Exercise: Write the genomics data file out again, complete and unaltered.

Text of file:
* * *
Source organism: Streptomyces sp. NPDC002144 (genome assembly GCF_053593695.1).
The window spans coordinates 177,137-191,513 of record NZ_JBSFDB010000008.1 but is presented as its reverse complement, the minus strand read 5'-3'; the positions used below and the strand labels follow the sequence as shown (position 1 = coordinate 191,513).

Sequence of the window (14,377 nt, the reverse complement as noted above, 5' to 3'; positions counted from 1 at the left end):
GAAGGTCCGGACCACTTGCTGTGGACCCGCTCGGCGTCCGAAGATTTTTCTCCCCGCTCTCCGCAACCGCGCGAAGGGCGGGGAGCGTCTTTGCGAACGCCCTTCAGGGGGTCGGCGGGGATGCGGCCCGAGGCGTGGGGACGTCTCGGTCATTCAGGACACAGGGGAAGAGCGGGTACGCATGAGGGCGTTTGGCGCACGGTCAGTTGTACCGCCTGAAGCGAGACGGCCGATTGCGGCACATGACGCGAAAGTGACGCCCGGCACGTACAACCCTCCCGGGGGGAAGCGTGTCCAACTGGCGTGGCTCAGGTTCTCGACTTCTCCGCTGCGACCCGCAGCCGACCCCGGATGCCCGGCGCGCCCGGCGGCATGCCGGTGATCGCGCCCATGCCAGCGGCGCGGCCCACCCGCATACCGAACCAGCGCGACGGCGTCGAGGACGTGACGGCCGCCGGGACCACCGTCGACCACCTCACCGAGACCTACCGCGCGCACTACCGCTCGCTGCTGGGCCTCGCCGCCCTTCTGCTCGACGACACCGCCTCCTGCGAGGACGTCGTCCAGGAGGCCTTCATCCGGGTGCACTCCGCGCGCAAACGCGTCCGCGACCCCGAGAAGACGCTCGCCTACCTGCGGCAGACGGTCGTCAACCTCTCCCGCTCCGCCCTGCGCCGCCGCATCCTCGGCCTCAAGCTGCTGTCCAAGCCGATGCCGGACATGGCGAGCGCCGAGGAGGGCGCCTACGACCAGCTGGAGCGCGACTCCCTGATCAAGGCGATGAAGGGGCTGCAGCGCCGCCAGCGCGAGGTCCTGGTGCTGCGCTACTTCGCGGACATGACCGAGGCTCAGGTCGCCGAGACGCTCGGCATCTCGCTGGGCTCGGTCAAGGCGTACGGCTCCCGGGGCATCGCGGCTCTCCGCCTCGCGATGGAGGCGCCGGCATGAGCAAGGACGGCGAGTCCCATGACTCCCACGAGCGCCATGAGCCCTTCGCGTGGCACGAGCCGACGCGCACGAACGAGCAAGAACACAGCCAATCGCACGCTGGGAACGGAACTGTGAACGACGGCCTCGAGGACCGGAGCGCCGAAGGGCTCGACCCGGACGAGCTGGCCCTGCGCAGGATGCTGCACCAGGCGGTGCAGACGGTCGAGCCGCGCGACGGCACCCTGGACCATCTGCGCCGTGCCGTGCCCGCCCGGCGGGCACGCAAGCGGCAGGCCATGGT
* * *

Source organism: Streptomyces sp. NPDC002144 (genome assembly GCF_053593695.1).
The window spans coordinates 177,137-191,513 of record NZ_JBSFDB010000008.1 but is presented as its reverse complement, the minus strand read 5'-3'; the positions used below and the strand labels follow the sequence as shown (position 1 = coordinate 191,513).

Sequence of the window (14,377 nt, the reverse complement as noted above, 5' to 3'; positions counted from 1 at the left end):
GAAGGTCCGGACCACTTGCTGTGGACCCGCTCGGCGTCCGAAGATTTTTCTCCCCGCTCTCCGCAACCGCGCGAAGGGCGGGGAGCGTCTTTGCGAACGCCCTTCAGGGGGTCGGCGGGGATGCGGCCCGAGGCGTGGGGACGTCTCGGTCATTCAGGACACAGGGGAAGAGCGGGTACGCATGAGGGCGTTTGGCGCACGGTCAGTTGTACCGCCTGAAGCGAGACGGCCGATTGCGGCACATGACGCGAAAGTGACGCCCGGCACGTACAACCCTCCCGGGGGGAAGCGTGTCCAACTGGCGTGGCTCAGGTTCTCGACTTCTCCGCTGCGACCCGCAGCCGACCCCGGATGCCCGGCGCGCCCGGCGGCATGCCGGTGATCGCGCCCATGCCAGCGGCGCGGCCCACCCGCATACCGAACCAGCGCGACGGCGTCGAGGACGTGACGGCCGCCGGGACCACCGTCGACCACCTCACCGAGACCTACCGCGCGCACTACCGCTCGCTGCTGGGCCTCGCCGCCCTTCTGCTCGACGACACCGCCTCCTGCGAGGACGTCGTCCAGGAGGCCTTCATCCGGGTGCACTCCGCGCGCAAACGCGTCCGCGACCCCGAGAAGACGCTCGCCTACCTGCGGCAGACGGTCGTCAACCTCTCCCGCTCCGCCCTGCGCCGCCGCATCCTCGGCCTCAAGCTGCTGTCCAAGCCGATGCCGGACATGGCGAGCGCCGAGGAGGGCGCCTACGACCAGCTGGAGCGCGACTCCCTGATCAAGGCGATGAAGGGGCTGCAGCGCCGCCAGCGCGAGGTCCTGGTGCTGCGCTACTTCGCGGACATGACCGAGGCTCAGGTCGCCGAGACGCTCGGCATCTCGCTGGGCTCGGTCAAGGCGTACGGCTCCCGGGGCATCGCGGCTCTCCGCCTCGCGATGGAGGCGCCGGCATGAGCAAGGACGGCGAGTCCCATGACTCCCACGAGCGCCATGAGCCCTTCGCGTGGCACGAGCCGACGCGCACGAACGAGCAAGAACACAGCCAATCGCACGCTGGGAACGGAACTGTGAACGACGGCCTCGAGGACCGGAGCGCCGAAGGGCTCGACCCGGACGAGCTGGCCCTGCGCAGGATGCTGCACCAGGCGGTGCAGACGGTCGAGCCGCGCGACGGCACCCTGGACCATCTGCGCCGTGCCGTGCCCGCCCGGCGGGCACGCAAGCGGCAGGCCATGGT